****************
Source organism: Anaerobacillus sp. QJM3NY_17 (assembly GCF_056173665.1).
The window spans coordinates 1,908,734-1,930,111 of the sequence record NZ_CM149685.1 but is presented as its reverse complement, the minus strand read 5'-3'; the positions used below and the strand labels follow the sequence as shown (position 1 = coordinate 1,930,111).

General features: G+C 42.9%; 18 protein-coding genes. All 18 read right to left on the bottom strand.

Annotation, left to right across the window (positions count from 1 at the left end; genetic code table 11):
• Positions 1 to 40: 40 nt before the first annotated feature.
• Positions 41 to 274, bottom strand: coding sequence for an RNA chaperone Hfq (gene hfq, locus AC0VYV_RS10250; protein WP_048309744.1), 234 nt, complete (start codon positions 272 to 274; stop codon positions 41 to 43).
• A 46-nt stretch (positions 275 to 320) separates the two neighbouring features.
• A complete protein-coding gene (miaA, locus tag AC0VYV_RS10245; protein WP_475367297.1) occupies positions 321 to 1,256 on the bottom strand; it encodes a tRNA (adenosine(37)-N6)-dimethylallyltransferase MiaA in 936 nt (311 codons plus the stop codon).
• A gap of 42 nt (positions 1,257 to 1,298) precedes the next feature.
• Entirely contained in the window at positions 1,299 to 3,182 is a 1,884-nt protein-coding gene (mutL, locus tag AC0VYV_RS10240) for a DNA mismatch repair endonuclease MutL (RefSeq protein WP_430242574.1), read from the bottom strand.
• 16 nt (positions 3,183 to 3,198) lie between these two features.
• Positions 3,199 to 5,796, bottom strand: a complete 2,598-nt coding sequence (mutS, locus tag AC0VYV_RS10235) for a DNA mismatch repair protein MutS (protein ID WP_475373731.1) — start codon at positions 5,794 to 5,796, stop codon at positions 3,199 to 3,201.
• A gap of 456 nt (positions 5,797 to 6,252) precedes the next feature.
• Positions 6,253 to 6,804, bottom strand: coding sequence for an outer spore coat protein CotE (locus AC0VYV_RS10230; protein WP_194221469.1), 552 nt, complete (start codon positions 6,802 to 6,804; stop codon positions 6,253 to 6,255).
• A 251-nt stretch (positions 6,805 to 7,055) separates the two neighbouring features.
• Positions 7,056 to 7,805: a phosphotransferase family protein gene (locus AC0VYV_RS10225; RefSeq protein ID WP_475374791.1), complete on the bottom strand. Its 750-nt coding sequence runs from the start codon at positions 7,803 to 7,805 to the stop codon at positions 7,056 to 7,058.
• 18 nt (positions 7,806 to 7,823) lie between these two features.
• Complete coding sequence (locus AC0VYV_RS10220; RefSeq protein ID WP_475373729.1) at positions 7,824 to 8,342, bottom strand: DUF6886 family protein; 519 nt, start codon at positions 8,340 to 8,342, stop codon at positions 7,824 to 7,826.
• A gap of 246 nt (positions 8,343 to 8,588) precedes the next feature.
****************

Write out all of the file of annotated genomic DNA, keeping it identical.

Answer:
Source organism: Anaerobacillus sp. QJM3NY_17 (assembly GCF_056173665.1).
The window spans coordinates 1,908,734-1,930,111 of the sequence record NZ_CM149685.1 but is presented as its reverse complement, the minus strand read 5'-3'; the positions used below and the strand labels follow the sequence as shown (position 1 = coordinate 1,930,111).

General features: G+C 42.9%; 18 protein-coding genes. All 18 read right to left on the bottom strand.

Annotation, left to right across the window (positions count from 1 at the left end; genetic code table 11):
• Positions 1 to 40: 40 nt before the first annotated feature.
• Positions 41 to 274, bottom strand: coding sequence for an RNA chaperone Hfq (gene hfq, locus AC0VYV_RS10250; protein WP_048309744.1), 234 nt, complete (start codon positions 272 to 274; stop codon positions 41 to 43).
• A 46-nt stretch (positions 275 to 320) separates the two neighbouring features.
• A complete protein-coding gene (miaA, locus tag AC0VYV_RS10245; protein WP_475367297.1) occupies positions 321 to 1,256 on the bottom strand; it encodes a tRNA (adenosine(37)-N6)-dimethylallyltransferase MiaA in 936 nt (311 codons plus the stop codon).
• A gap of 42 nt (positions 1,257 to 1,298) precedes the next feature.
• Entirely contained in the window at positions 1,299 to 3,182 is a 1,884-nt protein-coding gene (mutL, locus tag AC0VYV_RS10240) for a DNA mismatch repair endonuclease MutL (RefSeq protein WP_430242574.1), read from the bottom strand.
• 16 nt (positions 3,183 to 3,198) lie between these two features.
• Positions 3,199 to 5,796, bottom strand: a complete 2,598-nt coding sequence (mutS, locus tag AC0VYV_RS10235) for a DNA mismatch repair protein MutS (protein ID WP_475373731.1) — start codon at positions 5,794 to 5,796, stop codon at positions 3,199 to 3,201.
• A gap of 456 nt (positions 5,797 to 6,252) precedes the next feature.
• Positions 6,253 to 6,804, bottom strand: coding sequence for an outer spore coat protein CotE (locus AC0VYV_RS10230; protein WP_194221469.1), 552 nt, complete (start codon positions 6,802 to 6,804; stop codon positions 6,253 to 6,255).
• A 251-nt stretch (positions 6,805 to 7,055) separates the two neighbouring features.
• Positions 7,056 to 7,805: a phosphotransferase family protein gene (locus AC0VYV_RS10225; RefSeq protein ID WP_475374791.1), complete on the bottom strand. Its 750-nt coding sequence runs from the start codon at positions 7,803 to 7,805 to the stop codon at positions 7,056 to 7,058.
• 18 nt (positions 7,806 to 7,823) lie between these two features.
• Complete coding sequence (locus AC0VYV_RS10220; RefSeq protein ID WP_475373729.1) at positions 7,824 to 8,342, bottom strand: DUF6886 family protein; 519 nt, start codon at positions 8,340 to 8,342, stop codon at positions 7,824 to 7,826.
• A gap of 246 nt (positions 8,343 to 8,588) precedes the next feature.